Whether an expert’s determination can be set aside for any error of law
The parties had referred a dispute to expert determination and one of the parties sought to challenge the expert’s decision. One of the issues considered by the Court of Appeal in this case was whether the judge had been correct to suggest that an error by the expert on any point of law arising in the course of implementing his instructions might justify setting aside the determination. The judge had treated this as an open question on the basis of certain comments made by Lord Neuberger MR in Barclays Bank v Nylon Capital (see Weekly Update 27/11). He had believed that there is a “powerful argument” for saying that (subject to the contract terms) a valuation by an expert (even where the valuation is agreed to be “final and binding”) can be challenged in court if it can be shown to have been arrived at on the basis of “a mistake of law” (emphasis added).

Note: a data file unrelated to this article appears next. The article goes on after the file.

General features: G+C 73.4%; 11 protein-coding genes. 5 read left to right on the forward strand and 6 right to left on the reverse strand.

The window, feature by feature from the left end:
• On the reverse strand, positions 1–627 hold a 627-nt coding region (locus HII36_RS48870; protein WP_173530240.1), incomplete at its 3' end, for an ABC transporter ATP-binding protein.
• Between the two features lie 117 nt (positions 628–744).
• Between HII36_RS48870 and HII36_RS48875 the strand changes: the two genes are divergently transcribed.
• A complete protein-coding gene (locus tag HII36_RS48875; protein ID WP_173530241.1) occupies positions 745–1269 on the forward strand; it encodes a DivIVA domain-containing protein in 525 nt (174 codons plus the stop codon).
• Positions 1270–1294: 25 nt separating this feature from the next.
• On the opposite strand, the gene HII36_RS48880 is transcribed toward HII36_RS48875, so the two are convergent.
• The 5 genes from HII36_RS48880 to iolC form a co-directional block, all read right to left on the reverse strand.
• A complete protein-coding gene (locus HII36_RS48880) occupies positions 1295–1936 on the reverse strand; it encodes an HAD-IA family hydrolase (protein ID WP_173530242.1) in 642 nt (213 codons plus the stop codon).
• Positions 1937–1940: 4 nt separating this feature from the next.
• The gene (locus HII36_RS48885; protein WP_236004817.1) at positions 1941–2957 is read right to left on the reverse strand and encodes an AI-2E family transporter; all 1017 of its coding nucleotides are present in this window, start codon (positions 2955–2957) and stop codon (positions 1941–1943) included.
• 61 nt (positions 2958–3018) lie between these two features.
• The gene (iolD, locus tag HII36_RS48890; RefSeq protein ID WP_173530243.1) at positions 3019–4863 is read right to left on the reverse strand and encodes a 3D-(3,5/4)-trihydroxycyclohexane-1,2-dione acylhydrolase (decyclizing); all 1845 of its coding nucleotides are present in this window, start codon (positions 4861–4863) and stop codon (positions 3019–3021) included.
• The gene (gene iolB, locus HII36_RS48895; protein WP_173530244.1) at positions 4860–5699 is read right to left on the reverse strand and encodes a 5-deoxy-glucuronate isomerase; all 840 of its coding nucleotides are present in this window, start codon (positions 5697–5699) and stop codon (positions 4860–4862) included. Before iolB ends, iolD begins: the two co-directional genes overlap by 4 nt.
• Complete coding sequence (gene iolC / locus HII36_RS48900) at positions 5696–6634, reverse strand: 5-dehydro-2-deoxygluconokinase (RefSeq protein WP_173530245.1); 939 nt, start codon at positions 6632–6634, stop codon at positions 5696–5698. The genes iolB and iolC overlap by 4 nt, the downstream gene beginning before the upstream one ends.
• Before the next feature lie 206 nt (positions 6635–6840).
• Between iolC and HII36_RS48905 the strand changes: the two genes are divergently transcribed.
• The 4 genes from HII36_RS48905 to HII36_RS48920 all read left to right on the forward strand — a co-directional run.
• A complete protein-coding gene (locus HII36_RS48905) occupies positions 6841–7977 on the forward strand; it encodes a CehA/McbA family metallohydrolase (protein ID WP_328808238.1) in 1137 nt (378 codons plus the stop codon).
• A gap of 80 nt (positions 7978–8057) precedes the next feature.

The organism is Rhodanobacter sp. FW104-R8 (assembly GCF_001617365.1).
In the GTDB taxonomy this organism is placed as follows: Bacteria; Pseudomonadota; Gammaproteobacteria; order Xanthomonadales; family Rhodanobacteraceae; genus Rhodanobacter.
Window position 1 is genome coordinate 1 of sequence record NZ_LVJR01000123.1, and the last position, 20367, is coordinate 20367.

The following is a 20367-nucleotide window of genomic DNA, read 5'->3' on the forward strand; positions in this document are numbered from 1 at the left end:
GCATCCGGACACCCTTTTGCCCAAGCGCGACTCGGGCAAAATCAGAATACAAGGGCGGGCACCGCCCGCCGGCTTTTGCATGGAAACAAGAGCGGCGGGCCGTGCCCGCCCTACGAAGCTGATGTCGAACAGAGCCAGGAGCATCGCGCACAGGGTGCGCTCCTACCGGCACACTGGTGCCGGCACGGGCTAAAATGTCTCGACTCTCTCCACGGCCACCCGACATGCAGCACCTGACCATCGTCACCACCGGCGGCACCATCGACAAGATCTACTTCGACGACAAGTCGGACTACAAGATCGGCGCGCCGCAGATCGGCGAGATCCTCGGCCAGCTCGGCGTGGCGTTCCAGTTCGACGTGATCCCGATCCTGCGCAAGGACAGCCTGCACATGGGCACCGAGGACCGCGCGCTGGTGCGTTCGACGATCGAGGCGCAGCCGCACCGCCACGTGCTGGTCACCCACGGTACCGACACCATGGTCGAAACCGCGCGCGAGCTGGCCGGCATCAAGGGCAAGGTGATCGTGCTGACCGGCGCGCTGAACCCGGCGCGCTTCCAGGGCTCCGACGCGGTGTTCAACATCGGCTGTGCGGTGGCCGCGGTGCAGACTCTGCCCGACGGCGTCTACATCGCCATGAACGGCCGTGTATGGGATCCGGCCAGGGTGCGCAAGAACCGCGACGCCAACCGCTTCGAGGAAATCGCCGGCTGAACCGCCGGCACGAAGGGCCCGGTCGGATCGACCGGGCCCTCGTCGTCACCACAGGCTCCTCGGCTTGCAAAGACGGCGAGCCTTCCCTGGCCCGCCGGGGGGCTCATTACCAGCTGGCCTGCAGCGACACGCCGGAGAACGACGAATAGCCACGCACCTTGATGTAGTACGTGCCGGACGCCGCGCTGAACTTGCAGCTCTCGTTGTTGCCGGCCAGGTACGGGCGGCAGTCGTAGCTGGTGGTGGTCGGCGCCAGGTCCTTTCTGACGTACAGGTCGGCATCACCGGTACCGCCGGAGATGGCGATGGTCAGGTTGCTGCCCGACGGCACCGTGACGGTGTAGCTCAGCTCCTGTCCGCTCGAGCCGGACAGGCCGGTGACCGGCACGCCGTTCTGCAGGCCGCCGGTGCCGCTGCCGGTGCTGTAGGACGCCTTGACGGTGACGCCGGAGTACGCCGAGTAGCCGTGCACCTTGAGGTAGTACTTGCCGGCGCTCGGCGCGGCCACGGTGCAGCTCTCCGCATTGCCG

The Court of Appeal said that these comments had been obiter only and that neither of the other Court of Appeal judges had expressed agreement with them. It was concluded that “it is possible that the parties might by their agreement define the terms of the expert’s mandate in such a way that any error of law on his part rendered his decision invalid, but in many cases to do so would risk undermining the whole purpose of the reference. Ultimately, however….it all comes down to the construction of the contract under which the expert was appointed to act. Only by construing the contract can one identify the matters that were referred for his decision, the meaning and effect of any special instructions and the extent to which his decisions on questions of law or mixed fact and law were intended to bind the parties”.
On the facts of the case, the Court of Appeal held that the expert had not departed from his mandate.